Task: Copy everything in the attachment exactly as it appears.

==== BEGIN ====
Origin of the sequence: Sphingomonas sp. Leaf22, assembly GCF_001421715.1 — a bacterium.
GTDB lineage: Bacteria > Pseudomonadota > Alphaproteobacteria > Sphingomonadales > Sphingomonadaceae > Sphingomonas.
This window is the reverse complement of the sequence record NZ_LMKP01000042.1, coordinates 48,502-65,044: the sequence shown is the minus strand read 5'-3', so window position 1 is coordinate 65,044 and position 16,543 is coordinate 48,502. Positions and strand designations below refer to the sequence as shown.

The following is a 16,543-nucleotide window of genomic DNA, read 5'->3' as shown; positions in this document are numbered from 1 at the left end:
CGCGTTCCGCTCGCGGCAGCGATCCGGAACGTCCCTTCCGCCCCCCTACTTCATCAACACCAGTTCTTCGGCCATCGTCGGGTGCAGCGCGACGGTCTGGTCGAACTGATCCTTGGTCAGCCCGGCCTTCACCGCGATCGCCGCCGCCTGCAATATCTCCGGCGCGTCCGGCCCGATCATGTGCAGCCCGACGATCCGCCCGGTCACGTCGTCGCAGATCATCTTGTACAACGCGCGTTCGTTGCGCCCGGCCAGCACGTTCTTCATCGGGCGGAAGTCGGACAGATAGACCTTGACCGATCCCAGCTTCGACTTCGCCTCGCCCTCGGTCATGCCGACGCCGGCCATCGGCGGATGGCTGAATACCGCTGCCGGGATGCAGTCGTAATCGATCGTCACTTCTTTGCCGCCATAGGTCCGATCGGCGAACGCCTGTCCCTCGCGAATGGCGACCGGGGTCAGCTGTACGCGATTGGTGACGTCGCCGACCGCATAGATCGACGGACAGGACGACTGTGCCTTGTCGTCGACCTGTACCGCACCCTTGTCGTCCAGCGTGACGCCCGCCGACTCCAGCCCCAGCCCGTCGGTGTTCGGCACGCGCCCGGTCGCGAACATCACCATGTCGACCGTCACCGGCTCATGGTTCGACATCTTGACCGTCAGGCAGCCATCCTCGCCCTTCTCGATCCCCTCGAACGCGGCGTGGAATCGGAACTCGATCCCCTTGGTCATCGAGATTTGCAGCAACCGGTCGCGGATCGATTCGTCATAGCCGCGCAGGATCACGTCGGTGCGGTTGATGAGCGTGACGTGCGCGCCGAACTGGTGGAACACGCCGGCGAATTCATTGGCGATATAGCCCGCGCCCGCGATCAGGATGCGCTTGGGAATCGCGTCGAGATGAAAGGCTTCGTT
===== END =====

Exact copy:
Origin of the sequence: Sphingomonas sp. Leaf22, assembly GCF_001421715.1 — a bacterium.
GTDB lineage: Bacteria > Pseudomonadota > Alphaproteobacteria > Sphingomonadales > Sphingomonadaceae > Sphingomonas.
This window is the reverse complement of the sequence record NZ_LMKP01000042.1, coordinates 48,502-65,044: the sequence shown is the minus strand read 5'-3', so window position 1 is coordinate 65,044 and position 16,543 is coordinate 48,502. Positions and strand designations below refer to the sequence as shown.

The following is a 16,543-nucleotide window of genomic DNA, read 5'->3' as shown; positions in this document are numbered from 1 at the left end:
CGCGTTCCGCTCGCGGCAGCGATCCGGAACGTCCCTTCCGCCCCCCTACTTCATCAACACCAGTTCTTCGGCCATCGTCGGGTGCAGCGCGACGGTCTGGTCGAACTGATCCTTGGTCAGCCCGGCCTTCACCGCGATCGCCGCCGCCTGCAATATCTCCGGCGCGTCCGGCCCGATCATGTGCAGCCCGACGATCCGCCCGGTCACGTCGTCGCAGATCATCTTGTACAACGCGCGTTCGTTGCGCCCGGCCAGCACGTTCTTCATCGGGCGGAAGTCGGACAGATAGACCTTGACCGATCCCAGCTTCGACTTCGCCTCGCCCTCGGTCATGCCGACGCCGGCCATCGGCGGATGGCTGAATACCGCTGCCGGGATGCAGTCGTAATCGATCGTCACTTCTTTGCCGCCATAGGTCCGATCGGCGAACGCCTGTCCCTCGCGAATGGCGACCGGGGTCAGCTGTACGCGATTGGTGACGTCGCCGACCGCATAGATCGACGGACAGGACGACTGTGCCTTGTCGTCGACCTGTACCGCACCCTTGTCGTCCAGCGTGACGCCCGCCGACTCCAGCCCCAGCCCGTCGGTGTTCGGCACGCGCCCGGTCGCGAACATCACCATGTCGACCGTCACCGGCTCATGGTTCGACATCTTGACCGTCAGGCAGCCATCCTCGCCCTTCTCGATCCCCTCGAACGCGGCGTGGAATCGGAACTCGATCCCCTTGGTCATCGAGATTTGCAGCAACCGGTCGCGGATCGATTCGTCATAGCCGCGCAGGATCACGTCGGTGCGGTTGATGAGCGTGACGTGCGCGCCGAACTGGTGGAACACGCCGGCGAATTCATTGGCGATATAGCCCGCGCCCGCGATCAGGATGCGCTTGGGAATCGCGTCGAGATGAAAGGCTTCGTT